To prepare, the city’s massive convention center—long home to the Detroit auto show, which was recently canceled for June—is being converted into a 1,000-bed field hospital for virus- stricken patients.

The Spirit of Detroit statue is seen wearing a mask, with the GM Renaissance Center in the background in downtown Detroit on Monday.

The Spirit of Detroit statue is seen wearing a mask, with the GM Renaissance Center in the background in downtown Detroit on Monday.

With many in the city lacking health insurance and access to health care, the prevalence of underlying health conditions, such as diabetes, asthma and heart problems, are much higher here than elsewhere in the country. That makes for a population more vulnerable to getting sicker from the virus, doctors and public health officials say.

The city recently said it would start using new tests that deliver results within 15 minutes. It is also participating in a treatment experiment that aims to use hydroxychloroquine, an antimalarial drug, to prevent infections among first responders, Mayor Mike Duggan said.

“There is no evidence that this spreads more quickly among the poor than the wealthy,” he said, pushing back against the idea that the city’s poverty is exacerbating the virus.

“It seems like the situation just blew up all of sudden,” said J. Drew Sheard, a minister in Detroit, whose elderly parents have been hospitalized after testing positive for the virus. His brother also is sick but recovering well at home, he said.

Central City Integrated Health, a primary-care clinic near downtown, has struggled to provide protective gear for staff, with suppliers focusing on orders from larger hospitals. The dearth has left the clinic to treat most patients virtually. The problem is that not all patients have regular access to phones and computers, said Dr. Kimberly Farrow, chief executive of Central City Integrated Health. “We’ve had a major breakdown of our system.”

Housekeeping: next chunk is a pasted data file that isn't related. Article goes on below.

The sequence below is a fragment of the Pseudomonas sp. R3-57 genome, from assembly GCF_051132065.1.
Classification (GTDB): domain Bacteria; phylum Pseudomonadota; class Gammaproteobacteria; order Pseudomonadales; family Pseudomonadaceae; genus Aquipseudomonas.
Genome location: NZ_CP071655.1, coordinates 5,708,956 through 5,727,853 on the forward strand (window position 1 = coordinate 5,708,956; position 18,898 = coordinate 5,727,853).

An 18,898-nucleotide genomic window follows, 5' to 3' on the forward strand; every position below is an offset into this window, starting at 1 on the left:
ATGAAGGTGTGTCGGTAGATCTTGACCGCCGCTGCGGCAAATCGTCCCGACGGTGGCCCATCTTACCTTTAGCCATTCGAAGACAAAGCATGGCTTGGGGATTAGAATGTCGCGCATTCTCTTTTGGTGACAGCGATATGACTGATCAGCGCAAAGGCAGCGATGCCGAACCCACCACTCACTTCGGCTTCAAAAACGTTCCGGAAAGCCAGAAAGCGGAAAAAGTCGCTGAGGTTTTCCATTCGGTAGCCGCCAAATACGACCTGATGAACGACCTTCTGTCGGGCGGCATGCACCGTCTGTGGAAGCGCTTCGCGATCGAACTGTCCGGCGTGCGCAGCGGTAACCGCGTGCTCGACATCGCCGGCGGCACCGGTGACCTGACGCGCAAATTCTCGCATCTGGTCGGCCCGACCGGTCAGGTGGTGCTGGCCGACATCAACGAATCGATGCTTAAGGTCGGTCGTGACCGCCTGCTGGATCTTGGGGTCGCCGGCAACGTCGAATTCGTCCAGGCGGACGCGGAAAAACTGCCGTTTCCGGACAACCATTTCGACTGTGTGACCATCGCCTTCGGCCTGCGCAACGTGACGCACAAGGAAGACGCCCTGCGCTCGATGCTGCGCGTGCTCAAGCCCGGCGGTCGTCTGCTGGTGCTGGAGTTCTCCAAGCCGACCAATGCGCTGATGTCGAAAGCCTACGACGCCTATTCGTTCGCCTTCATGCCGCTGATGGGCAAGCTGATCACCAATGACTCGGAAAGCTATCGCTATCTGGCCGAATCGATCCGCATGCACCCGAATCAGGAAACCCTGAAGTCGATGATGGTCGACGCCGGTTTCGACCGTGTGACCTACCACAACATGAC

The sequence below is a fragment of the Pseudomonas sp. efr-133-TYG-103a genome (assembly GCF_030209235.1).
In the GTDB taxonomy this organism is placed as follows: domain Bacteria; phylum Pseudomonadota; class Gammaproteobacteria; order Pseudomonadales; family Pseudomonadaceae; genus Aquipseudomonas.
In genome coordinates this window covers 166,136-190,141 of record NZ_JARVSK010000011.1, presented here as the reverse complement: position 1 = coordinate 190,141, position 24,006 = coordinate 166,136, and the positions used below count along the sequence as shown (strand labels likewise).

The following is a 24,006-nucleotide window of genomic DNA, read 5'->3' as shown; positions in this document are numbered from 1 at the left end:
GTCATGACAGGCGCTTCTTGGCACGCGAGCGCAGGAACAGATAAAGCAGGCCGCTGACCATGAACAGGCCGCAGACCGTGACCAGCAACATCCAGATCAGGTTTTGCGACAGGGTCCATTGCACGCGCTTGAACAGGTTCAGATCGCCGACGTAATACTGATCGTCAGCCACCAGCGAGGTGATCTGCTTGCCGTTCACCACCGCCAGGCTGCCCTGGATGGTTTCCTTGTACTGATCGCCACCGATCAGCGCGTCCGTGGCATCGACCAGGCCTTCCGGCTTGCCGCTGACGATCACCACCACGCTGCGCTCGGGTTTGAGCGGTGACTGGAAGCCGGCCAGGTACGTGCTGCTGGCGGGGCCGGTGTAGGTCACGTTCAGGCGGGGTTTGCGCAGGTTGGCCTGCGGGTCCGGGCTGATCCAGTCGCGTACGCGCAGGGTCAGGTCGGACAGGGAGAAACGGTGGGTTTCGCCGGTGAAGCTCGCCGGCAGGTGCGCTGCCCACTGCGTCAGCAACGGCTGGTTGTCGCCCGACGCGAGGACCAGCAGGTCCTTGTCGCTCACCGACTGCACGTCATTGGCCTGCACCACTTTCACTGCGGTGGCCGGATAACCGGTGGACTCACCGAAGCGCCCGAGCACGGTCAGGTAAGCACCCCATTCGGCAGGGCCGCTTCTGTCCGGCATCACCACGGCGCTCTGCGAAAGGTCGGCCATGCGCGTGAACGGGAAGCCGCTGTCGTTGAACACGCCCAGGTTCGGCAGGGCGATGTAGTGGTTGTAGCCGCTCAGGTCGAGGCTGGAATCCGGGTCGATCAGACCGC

A U.S. Army Corps of Engineers arrived Monday to transform the TCF Center, formally known as Cobo Hall, into an emergency �field hospital.

A U.S. Army Corps of Engineers arrived Monday to transform the TCF Center, formally known as Cobo Hall, into an emergency field hospital.

For instance, she had one asthmatic patient go to the hospital complaining of symptoms but was turned away because her case wasn’t deemed severe enough for a hospital bed. When Dr. Farrow tried to help her patient by phone, the woman’s prepaid cellphone minutes had run out.

Steve Ware, a social worker at Central City, said many of his clients want to stay home, but lack the savings to stock up on days’ worth of food, forcing them to venture out. Most lack the car necessary for the city’s drive-through test site, though the city is looking to coordinate rides for those without transportation.

The clinic is working hard to transform into a test site, but a lack of resources and a spike of new cases is hampering the attempts to move quickly, Mr. Ware said.

“We’re setting it up as quickly as it can be set up, but the disease is obviously much faster than us,” he said.

Read the Full Story Here
Elevate Your Brand